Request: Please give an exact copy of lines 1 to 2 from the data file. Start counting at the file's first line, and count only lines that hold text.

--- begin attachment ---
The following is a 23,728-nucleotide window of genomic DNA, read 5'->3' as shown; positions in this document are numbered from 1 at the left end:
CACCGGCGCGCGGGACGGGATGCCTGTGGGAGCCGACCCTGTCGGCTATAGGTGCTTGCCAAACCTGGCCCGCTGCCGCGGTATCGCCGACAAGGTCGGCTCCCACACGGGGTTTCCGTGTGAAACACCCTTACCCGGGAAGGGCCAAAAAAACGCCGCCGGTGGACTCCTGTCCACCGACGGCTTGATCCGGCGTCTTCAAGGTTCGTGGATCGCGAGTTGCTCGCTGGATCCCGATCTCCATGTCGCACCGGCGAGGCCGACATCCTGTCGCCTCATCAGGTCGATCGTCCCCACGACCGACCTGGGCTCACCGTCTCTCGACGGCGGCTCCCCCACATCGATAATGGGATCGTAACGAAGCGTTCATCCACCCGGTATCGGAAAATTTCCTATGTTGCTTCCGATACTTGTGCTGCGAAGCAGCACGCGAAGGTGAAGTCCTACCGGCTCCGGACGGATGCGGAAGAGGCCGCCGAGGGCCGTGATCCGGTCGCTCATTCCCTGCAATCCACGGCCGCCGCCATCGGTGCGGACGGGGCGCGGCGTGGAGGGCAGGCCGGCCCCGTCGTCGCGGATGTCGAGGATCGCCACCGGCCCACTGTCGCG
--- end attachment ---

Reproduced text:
The following is a 23,728-nucleotide window of genomic DNA, read 5'->3' as shown; positions in this document are numbered from 1 at the left end:
CACCGGCGCGCGGGACGGGATGCCTGTGGGAGCCGACCCTGTCGGCTATAGGTGCTTGCCAAACCTGGCCCGCTGCCGCGGTATCGCCGACAAGGTCGGCTCCCACACGGGGTTTCCGTGTGAAACACCCTTACCCGGGAAGGGCCAAAAAAACGCCGCCGGTGGACTCCTGTCCACCGACGGCTTGATCCGGCGTCTTCAAGGTTCGTGGATCGCGAGTTGCTCGCTGGATCCCGATCTCCATGTCGCACCGGCGAGGCCGACATCCTGTCGCCTCATCAGGTCGATCGTCCCCACGACCGACCTGGGCTCACCGTCTCTCGACGGCGGCTCCCCCACATCGATAATGGGATCGTAACGAAGCGTTCATCCACCCGGTATCGGAAAATTTCCTATGTTGCTTCCGATACTTGTGCTGCGAAGCAGCACGCGAAGGTGAAGTCCTACCGGCTCCGGACGGATGCGGAAGAGGCCGCCGAGGGCCGTGATCCGGTCGCTCATTCCCTGCAATCCACGGCCGCCGCCATCGGTGCGGACGGGGCGCGGCGTGGAGGGCAGGCCGGCCCCGTCGTCGCGGATGTCGAGGATCGCCACCGGCCCACTGTCGCG